Check it out: 'Box bungalow' a perfect retreat





“Tumbleweed DIY Book of Backyard Sheds & Tiny Houses: Build Your Own Guest Cottage, Writing Studio, Home Office, Craft Workshop, or Personal Retreat”

By Jay Shafer; Tumbleweed/Fox Chapel, 142 pages

I have always had a secret desire for a small, private writing studio (well, not so secret anymore). Not that I spend a lot of time writing -- although I would like to -- but I like the idea of a cozy, personal retreat built just for me. Of course this fantasy of mine usually resembles a hobbit-style cottage such as you might see in the "The Lord of the Rings," so you can probably understand why this hasn't come to fruition.

After happening upon this week's book, "Tumbleweed DIY Book of Backyard Sheds & Tiny Houses," two things occurred to me: I'm not the only person to daydream about having a special hideaway; and, hello, this book could help me build that magical hobbit-writing-whatever-I-want-it-to-be sanctuary. Or, more accurately, it could help my husband construct such a paradise. He doesn't know this part -- yet.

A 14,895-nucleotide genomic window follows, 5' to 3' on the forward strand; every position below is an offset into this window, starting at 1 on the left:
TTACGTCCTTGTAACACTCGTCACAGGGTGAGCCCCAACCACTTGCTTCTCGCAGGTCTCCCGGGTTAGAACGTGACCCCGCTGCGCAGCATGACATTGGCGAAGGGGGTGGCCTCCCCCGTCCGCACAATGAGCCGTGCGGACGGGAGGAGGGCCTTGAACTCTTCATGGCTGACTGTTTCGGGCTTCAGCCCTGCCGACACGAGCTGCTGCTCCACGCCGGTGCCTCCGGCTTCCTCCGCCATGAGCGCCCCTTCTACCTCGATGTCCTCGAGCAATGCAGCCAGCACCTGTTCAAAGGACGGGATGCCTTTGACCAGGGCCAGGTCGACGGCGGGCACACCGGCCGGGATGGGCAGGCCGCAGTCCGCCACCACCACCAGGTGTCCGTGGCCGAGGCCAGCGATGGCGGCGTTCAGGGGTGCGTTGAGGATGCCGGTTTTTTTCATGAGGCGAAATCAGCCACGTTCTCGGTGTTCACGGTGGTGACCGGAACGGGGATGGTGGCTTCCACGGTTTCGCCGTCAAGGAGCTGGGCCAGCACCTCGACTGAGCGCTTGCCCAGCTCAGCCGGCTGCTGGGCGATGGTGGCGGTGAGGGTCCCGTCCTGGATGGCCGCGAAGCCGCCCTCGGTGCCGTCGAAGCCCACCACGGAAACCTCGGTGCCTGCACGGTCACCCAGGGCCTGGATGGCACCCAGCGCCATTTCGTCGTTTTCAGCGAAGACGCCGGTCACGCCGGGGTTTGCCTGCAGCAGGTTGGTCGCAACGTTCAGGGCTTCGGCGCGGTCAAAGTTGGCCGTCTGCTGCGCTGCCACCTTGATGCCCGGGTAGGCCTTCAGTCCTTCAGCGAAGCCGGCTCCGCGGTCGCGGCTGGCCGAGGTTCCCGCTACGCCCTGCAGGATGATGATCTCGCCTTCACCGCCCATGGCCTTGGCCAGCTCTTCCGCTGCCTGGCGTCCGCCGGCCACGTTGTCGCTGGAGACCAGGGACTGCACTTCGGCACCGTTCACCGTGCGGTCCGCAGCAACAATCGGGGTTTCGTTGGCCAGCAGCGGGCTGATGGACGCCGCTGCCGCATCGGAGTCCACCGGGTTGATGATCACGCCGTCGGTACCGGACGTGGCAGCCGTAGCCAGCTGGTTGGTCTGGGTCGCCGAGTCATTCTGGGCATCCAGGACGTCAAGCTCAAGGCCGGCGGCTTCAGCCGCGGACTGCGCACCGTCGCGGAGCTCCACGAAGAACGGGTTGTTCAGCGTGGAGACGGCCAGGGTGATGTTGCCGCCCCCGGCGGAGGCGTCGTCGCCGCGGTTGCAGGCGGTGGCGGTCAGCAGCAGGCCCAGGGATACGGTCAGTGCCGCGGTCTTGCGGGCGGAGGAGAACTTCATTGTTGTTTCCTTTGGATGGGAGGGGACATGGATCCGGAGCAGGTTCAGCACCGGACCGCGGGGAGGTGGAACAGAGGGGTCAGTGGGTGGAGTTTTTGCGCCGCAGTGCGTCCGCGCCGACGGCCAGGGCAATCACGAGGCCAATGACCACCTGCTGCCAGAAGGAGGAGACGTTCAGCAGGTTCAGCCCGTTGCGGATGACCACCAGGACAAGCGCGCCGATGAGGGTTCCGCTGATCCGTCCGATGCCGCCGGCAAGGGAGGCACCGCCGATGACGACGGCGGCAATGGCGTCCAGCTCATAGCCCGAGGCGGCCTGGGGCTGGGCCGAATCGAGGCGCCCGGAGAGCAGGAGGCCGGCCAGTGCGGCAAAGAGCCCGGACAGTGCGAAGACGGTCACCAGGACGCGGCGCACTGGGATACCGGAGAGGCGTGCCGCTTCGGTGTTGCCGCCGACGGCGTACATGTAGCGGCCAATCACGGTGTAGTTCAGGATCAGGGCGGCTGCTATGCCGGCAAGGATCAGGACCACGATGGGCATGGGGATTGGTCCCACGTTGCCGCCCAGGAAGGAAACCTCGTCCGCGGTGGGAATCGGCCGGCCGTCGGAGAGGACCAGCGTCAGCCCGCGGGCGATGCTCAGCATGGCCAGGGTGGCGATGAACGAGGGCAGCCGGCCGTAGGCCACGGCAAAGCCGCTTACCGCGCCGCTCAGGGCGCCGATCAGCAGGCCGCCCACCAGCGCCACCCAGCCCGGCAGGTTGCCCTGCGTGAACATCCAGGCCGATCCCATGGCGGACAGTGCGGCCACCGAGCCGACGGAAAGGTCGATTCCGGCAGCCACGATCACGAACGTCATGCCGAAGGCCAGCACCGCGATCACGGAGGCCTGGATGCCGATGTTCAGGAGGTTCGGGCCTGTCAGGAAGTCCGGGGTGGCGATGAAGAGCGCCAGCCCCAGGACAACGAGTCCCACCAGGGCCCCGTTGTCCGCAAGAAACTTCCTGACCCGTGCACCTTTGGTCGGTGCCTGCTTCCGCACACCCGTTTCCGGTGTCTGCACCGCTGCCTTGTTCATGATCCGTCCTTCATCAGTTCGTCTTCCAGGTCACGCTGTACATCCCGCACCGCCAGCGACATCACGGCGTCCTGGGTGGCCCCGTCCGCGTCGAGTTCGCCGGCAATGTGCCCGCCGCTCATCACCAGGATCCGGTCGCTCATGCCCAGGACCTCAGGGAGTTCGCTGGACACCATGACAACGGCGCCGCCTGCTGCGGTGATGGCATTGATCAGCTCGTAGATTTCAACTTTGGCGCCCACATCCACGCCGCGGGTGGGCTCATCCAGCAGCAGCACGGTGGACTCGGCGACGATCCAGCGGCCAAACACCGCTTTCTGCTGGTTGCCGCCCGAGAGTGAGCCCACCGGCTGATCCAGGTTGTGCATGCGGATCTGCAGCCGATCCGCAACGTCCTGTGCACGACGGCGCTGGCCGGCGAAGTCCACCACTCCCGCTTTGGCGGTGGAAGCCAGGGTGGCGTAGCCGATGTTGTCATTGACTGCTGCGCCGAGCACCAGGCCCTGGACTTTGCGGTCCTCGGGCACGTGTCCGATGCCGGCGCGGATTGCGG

If you're in the market for a small structure, and, unlike me, you have your building crew all lined up, this book can offer some fantastic options. To get the imagination going, a photographic gallery of petite dwellings shows what you can create in less than 100 square feet. Once you've found your perfect wee abode, flip to Part Two for detailed plans, then to Part Four for helpful construction guidance. The author, Jay Shafer, knows what he's talking about: He has spent many years building and living in tiny houses, and he has developed his own tiny home business called Tumbleweed.

While I would find it difficult to reduce my living space to something resembling a large closet, I think a box bungalow (a term coined by Shafer) would be a charming retreat. If anyone knows a hobbit with a tool belt, let me know.

Jan Johnston is the Collection Development Coordinator for the Fort Vancouver Regional Library District. Email her at She blogs at